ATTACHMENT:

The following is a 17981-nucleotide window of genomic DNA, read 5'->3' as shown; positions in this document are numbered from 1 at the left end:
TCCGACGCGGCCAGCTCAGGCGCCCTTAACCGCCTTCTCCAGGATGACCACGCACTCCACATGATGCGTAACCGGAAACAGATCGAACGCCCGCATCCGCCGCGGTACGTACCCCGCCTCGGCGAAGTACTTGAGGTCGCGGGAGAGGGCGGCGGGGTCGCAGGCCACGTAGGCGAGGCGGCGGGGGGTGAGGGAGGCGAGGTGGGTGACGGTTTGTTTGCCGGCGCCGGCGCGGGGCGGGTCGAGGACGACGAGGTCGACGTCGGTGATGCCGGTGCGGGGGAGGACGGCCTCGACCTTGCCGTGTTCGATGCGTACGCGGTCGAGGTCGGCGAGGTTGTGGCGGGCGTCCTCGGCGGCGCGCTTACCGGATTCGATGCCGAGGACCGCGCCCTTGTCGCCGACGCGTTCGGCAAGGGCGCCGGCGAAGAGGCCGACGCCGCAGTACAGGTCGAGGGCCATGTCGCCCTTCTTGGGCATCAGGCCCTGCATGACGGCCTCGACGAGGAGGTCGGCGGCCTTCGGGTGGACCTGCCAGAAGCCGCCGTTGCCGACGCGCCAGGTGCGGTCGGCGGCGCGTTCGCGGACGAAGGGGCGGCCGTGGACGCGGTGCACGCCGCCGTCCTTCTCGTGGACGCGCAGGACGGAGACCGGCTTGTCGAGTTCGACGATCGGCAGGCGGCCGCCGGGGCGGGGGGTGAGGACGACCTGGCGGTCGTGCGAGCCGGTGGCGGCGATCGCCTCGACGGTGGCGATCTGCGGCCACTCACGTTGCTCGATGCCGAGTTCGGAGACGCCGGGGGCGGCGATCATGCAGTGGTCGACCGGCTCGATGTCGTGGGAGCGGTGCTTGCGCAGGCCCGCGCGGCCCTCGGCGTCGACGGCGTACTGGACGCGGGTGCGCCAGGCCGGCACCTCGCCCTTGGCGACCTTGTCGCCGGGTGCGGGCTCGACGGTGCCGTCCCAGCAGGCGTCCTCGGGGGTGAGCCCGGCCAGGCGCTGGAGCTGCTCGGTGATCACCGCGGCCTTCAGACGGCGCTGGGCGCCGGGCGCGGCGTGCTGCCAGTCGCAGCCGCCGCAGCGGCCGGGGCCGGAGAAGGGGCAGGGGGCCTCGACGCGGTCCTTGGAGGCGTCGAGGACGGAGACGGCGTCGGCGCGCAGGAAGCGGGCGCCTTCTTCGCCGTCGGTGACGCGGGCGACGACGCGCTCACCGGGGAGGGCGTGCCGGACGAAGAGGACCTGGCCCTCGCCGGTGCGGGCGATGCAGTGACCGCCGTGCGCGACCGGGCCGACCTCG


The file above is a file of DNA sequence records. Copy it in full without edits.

The following is a 17981-nucleotide window of genomic DNA, read 5'->3' as shown; positions in this document are numbered from 1 at the left end:
TCCGACGCGGCCAGCTCAGGCGCCCTTAACCGCCTTCTCCAGGATGACCACGCACTCCACATGATGCGTAACCGGAAACAGATCGAACGCCCGCATCCGCCGCGGTACGTACCCCGCCTCGGCGAAGTACTTGAGGTCGCGGGAGAGGGCGGCGGGGTCGCAGGCCACGTAGGCGAGGCGGCGGGGGGTGAGGGAGGCGAGGTGGGTGACGGTTTGTTTGCCGGCGCCGGCGCGGGGCGGGTCGAGGACGACGAGGTCGACGTCGGTGATGCCGGTGCGGGGGAGGACGGCCTCGACCTTGCCGTGTTCGATGCGTACGCGGTCGAGGTCGGCGAGGTTGTGGCGGGCGTCCTCGGCGGCGCGCTTACCGGATTCGATGCCGAGGACCGCGCCCTTGTCGCCGACGCGTTCGGCAAGGGCGCCGGCGAAGAGGCCGACGCCGCAGTACAGGTCGAGGGCCATGTCGCCCTTCTTGGGCATCAGGCCCTGCATGACGGCCTCGACGAGGAGGTCGGCGGCCTTCGGGTGGACCTGCCAGAAGCCGCCGTTGCCGACGCGCCAGGTGCGGTCGGCGGCGCGTTCGCGGACGAAGGGGCGGCCGTGGACGCGGTGCACGCCGCCGTCCTTCTCGTGGACGCGCAGGACGGAGACCGGCTTGTCGAGTTCGACGATCGGCAGGCGGCCGCCGGGGCGGGGGGTGAGGACGACCTGGCGGTCGTGCGAGCCGGTGGCGGCGATCGCCTCGACGGTGGCGATCTGCGGCCACTCACGTTGCTCGATGCCGAGTTCGGAGACGCCGGGGGCGGCGATCATGCAGTGGTCGACCGGCTCGATGTCGTGGGAGCGGTGCTTGCGCAGGCCCGCGCGGCCCTCGGCGTCGACGGCGTACTGGACGCGGGTGCGCCAGGCCGGCACCTCGCCCTTGGCGACCTTGTCGCCGGGTGCGGGCTCGACGGTGCCGTCCCAGCAGGCGTCCTCGGGGGTGAGCCCGGCCAGGCGCTGGAGCTGCTCGGTGATCACCGCGGCCTTCAGACGGCGCTGGGCGCCGGGCGCGGCGTGCTGCCAGTCGCAGCCGCCGCAGCGGCCGGGGCCGGAGAAGGGGCAGGGGGCCTCGACGCGGTCCTTGGAGGCGTCGAGGACGGAGACGGCGTCGGCGCGCAGGAAGCGGGCGCCTTCTTCGCCGTCGGTGACGCGGGCGACGACGCGCTCACCGGGGAGGGCGTGCCGGACGAAGAGGACCTGGCCCTCGCCGGTGCGGGCGATGCAGTGACCGCCGTGCGCGACCGGGCCGACCTCG